I.; Collection of Materials on Landholding, and Statistical Descriptions of Separate Governments, published by several zemstvos (Moscow, Tver, Nyzhniy-Novgorod, Tula, Ryazan, Tambov, Poltava, Saratov, &c.); Kawelin, The Peasant Question; Vasilchikov, Land Property and Agriculture (2 vols.), and Village Life and Agriculture; Ivanukov, The Fall of Serfdom in Russia; Shashkov, " Peasantry in the Baltic Provinces," in Russkaya Mysl.
The governments of Orel (shoe factories), Kherson, Vyatka, Nizhniy-Novgorod, Perm, Kiev and Kazan rank next in this respect.
Those of Nizhniy-Novgorod, with a return of 20 millions sterling, of Irbit and Kharkov, of Menzelinsk in Ufa, and Omsk and Ishim in Siberia, have considerable importance both for trade and for home manufactures.
Lake Ilmen and the river Volkhov, on which stands Novgorod, Rurik's capital, formed part of the great waterway from the Baltic to the Black Sea, and we know that by this route travelled from Scandinavia to Constantinople the tall fair-haired Northmen who composed the famous Varangian bodyguard of the Byzantine emperors.
Since the days when Rurik had first chosen it as his headquarters, the little town on the Volkhov had grown into a great commercial of Nov- city and a member of the Hanseatic league, and it had brought under subjection a vast expanse of territory, stretching from the shores of the Baltic to the Ural Mountains, and containing several subordinate towns, of which the principal were Pskov, Nizhniy-Novgorod and Vyatka.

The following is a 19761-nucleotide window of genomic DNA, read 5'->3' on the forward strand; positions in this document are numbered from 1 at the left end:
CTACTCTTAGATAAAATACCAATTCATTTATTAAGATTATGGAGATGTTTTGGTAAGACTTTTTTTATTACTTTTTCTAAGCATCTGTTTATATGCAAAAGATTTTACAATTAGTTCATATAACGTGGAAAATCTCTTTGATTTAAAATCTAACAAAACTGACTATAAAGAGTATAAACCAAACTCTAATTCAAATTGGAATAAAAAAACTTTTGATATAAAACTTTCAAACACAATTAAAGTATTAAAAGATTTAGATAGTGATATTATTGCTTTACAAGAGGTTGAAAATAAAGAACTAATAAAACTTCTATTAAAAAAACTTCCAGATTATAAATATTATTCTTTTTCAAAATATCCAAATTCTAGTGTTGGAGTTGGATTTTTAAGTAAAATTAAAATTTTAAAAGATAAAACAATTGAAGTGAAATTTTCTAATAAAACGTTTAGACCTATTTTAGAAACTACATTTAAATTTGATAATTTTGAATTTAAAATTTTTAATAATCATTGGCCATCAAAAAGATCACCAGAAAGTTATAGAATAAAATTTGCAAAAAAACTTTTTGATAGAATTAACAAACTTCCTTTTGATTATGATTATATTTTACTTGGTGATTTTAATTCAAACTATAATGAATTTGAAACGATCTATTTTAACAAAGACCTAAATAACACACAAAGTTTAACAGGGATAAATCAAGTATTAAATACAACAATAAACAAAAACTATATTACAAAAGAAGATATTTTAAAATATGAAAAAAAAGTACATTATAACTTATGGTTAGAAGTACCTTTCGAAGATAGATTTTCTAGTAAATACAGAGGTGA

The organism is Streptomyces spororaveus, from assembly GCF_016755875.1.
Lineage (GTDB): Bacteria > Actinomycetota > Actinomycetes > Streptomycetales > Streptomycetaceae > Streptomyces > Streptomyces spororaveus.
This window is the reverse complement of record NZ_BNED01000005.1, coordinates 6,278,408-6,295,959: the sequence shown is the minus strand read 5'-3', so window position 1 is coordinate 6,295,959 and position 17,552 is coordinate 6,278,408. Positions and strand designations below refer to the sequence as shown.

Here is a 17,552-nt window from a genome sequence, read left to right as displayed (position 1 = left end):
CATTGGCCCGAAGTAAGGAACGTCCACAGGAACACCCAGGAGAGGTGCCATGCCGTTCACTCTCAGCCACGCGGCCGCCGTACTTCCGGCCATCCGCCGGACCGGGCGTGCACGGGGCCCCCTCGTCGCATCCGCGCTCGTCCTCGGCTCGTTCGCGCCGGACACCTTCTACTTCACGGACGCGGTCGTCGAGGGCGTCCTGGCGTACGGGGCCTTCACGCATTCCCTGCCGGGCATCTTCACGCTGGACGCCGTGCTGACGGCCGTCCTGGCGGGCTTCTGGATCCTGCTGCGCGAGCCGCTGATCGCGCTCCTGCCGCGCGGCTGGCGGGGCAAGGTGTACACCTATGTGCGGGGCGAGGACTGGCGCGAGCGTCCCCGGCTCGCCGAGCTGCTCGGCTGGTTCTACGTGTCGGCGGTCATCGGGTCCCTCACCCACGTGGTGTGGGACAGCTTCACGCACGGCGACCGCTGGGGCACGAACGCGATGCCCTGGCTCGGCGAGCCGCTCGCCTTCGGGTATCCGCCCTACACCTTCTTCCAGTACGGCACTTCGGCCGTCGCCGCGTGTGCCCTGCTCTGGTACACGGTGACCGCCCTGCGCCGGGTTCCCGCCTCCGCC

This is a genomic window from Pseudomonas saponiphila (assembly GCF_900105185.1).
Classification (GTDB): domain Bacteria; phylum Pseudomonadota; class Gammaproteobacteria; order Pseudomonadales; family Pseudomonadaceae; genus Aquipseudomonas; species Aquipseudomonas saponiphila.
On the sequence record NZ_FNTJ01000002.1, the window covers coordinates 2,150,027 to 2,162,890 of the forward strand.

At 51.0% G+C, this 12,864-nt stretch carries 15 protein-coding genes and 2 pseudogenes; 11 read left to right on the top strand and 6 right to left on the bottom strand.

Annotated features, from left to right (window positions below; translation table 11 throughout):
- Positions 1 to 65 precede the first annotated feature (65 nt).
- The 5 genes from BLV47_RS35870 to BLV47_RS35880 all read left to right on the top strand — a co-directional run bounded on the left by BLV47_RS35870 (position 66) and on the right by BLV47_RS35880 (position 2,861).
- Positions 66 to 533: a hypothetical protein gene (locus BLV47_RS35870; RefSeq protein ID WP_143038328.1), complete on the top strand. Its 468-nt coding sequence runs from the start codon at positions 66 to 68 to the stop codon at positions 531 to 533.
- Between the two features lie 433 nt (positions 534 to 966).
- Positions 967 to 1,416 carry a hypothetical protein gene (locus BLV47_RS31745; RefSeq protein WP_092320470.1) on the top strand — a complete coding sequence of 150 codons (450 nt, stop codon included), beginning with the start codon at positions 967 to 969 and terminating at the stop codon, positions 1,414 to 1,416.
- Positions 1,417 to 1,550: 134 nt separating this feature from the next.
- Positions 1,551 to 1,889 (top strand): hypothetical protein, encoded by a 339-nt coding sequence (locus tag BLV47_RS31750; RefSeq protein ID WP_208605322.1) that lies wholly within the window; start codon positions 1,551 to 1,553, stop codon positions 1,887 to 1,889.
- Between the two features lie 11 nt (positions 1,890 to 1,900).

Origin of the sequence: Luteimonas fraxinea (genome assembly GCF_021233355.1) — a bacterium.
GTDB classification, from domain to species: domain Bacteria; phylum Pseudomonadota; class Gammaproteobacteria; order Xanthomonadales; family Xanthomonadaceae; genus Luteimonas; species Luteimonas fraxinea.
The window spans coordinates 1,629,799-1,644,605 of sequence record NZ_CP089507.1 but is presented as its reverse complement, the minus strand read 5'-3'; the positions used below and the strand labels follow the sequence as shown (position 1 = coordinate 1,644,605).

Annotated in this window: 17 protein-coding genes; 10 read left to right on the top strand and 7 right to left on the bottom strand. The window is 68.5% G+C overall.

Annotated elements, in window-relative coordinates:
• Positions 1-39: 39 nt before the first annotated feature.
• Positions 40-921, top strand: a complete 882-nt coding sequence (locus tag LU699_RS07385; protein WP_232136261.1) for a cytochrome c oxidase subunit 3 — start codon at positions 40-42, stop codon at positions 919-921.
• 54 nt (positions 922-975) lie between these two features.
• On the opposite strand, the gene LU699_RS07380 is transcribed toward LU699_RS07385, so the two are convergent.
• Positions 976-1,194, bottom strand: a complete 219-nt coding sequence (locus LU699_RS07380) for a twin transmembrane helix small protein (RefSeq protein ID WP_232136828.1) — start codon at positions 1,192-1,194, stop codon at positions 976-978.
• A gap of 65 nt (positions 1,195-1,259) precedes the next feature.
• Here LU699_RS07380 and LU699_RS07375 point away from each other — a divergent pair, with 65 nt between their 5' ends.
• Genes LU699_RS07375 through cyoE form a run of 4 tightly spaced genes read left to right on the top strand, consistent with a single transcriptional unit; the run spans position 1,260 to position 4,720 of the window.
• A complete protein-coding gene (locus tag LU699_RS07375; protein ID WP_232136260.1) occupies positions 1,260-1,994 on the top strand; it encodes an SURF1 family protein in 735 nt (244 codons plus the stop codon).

The principality which was to become the nucleus of the future Russian empire was not Novgorod with its democratic institutions, but its eastern neighbour Moscow, in which the popular assembly played a very insignificant part, and the supreme law was the will of the prince.
- Between Moscow and Novgorod there was a long and bitter rivalry,.
Came to the throne the remaining independent principalities were Great Novgorod, Pskov, Tver, Ryazan and NovgorodSeversk.
He first directed his attention to Novgorod, and by gradually undermining and then destroying the ancient republican liberties he reduced the haughty city, which had long styled itself Lord Novgorod the Great, to the rank of a provincial town.
Their ancient liberties, he abolished the popular assembly, removed the great bell to Novgorod, installed his own boyars in the administration, transported 300 of the leading families to other localities, replaced them by 300 families from Moscow, and left in the town a strong garrison of his own troops.